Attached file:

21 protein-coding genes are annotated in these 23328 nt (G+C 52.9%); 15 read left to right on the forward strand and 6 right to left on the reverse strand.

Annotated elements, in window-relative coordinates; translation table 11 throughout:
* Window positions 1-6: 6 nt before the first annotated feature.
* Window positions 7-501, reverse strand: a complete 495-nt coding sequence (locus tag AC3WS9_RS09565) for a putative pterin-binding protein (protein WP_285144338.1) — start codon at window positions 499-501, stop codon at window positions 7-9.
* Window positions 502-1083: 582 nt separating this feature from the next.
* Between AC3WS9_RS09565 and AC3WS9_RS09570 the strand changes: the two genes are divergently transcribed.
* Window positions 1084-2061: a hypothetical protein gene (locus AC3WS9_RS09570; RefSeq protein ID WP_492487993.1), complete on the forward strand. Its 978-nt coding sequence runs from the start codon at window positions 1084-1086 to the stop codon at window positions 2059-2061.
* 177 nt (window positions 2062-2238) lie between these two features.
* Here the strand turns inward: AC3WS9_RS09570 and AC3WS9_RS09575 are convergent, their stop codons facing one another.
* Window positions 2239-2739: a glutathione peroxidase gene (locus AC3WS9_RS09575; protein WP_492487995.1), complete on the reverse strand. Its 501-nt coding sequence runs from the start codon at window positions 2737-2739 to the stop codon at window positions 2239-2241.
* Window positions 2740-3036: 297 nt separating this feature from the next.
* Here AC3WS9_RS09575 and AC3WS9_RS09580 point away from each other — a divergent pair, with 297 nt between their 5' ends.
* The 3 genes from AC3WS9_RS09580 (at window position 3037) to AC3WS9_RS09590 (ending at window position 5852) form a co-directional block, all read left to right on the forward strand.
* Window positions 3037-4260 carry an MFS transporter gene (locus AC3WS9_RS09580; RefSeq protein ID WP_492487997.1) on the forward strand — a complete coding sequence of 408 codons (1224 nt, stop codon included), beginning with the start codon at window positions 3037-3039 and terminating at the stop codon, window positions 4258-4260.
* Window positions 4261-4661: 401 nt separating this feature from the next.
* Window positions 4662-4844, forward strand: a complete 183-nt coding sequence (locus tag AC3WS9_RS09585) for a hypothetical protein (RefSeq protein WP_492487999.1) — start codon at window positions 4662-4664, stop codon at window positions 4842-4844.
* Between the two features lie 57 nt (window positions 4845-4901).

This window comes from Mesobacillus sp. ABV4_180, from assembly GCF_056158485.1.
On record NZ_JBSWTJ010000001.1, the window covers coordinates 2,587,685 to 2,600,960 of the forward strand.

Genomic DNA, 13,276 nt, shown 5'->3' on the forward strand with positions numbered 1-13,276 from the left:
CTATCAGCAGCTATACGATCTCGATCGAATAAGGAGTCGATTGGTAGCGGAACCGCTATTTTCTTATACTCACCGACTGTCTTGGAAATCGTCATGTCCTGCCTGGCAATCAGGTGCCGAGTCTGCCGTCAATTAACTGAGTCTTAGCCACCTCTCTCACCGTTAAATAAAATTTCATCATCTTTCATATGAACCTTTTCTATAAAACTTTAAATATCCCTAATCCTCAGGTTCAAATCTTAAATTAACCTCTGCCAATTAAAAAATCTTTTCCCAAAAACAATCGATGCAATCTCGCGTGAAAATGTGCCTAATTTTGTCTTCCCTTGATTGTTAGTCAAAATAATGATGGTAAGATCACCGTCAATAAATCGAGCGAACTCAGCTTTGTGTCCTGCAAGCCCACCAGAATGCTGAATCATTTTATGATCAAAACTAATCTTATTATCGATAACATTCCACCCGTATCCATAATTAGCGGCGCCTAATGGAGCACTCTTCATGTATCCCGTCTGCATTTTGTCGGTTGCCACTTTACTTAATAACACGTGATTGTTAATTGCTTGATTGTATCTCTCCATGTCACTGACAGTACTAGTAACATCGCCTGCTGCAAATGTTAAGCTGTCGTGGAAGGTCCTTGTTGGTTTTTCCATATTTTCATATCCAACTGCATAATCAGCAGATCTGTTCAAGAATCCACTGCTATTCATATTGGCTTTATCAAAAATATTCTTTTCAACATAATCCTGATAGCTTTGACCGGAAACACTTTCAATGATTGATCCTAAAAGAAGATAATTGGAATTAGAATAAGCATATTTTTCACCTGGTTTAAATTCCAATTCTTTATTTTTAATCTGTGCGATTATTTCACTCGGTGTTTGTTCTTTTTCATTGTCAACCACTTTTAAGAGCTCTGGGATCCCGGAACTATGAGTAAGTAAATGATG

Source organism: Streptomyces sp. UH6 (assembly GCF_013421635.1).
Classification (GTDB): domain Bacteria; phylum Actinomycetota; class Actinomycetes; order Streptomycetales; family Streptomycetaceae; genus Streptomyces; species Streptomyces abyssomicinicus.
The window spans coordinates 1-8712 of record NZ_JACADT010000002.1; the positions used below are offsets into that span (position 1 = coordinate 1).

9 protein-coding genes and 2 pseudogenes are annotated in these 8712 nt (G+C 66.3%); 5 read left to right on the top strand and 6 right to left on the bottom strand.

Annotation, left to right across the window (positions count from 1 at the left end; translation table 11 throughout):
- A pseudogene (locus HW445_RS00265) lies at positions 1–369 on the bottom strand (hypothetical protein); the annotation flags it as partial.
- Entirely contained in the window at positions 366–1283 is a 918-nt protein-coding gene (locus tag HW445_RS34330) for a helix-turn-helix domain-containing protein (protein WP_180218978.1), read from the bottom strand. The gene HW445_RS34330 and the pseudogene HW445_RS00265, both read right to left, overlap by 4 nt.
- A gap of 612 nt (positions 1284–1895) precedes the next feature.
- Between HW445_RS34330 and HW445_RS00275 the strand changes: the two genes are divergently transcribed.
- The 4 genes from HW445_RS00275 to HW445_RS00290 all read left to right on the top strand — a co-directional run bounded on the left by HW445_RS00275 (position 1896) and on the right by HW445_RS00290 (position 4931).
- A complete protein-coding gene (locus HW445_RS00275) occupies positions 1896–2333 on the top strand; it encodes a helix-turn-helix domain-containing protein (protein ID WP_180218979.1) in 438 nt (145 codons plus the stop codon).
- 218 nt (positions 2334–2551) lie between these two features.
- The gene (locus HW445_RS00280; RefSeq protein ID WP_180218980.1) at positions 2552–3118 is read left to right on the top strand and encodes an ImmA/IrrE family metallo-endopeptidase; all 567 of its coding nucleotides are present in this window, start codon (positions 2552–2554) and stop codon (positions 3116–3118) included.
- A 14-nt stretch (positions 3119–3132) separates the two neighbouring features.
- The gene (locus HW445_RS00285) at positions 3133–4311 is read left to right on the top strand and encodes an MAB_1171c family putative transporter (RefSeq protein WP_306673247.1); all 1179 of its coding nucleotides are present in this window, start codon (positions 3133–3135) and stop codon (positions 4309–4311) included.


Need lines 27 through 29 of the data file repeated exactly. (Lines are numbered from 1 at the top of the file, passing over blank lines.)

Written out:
- A pseudogene (locus HW445_RS00265) lies at positions 1–369 on the bottom strand (hypothetical protein); the annotation flags it as partial.
- Entirely contained in the window at positions 366–1283 is a 918-nt protein-coding gene (locus tag HW445_RS34330) for a helix-turn-helix domain-containing protein (protein WP_180218978.1), read from the bottom strand. The gene HW445_RS34330 and the pseudogene HW445_RS00265, both read right to left, overlap by 4 nt.
- A gap of 612 nt (positions 1284–1895) precedes the next feature.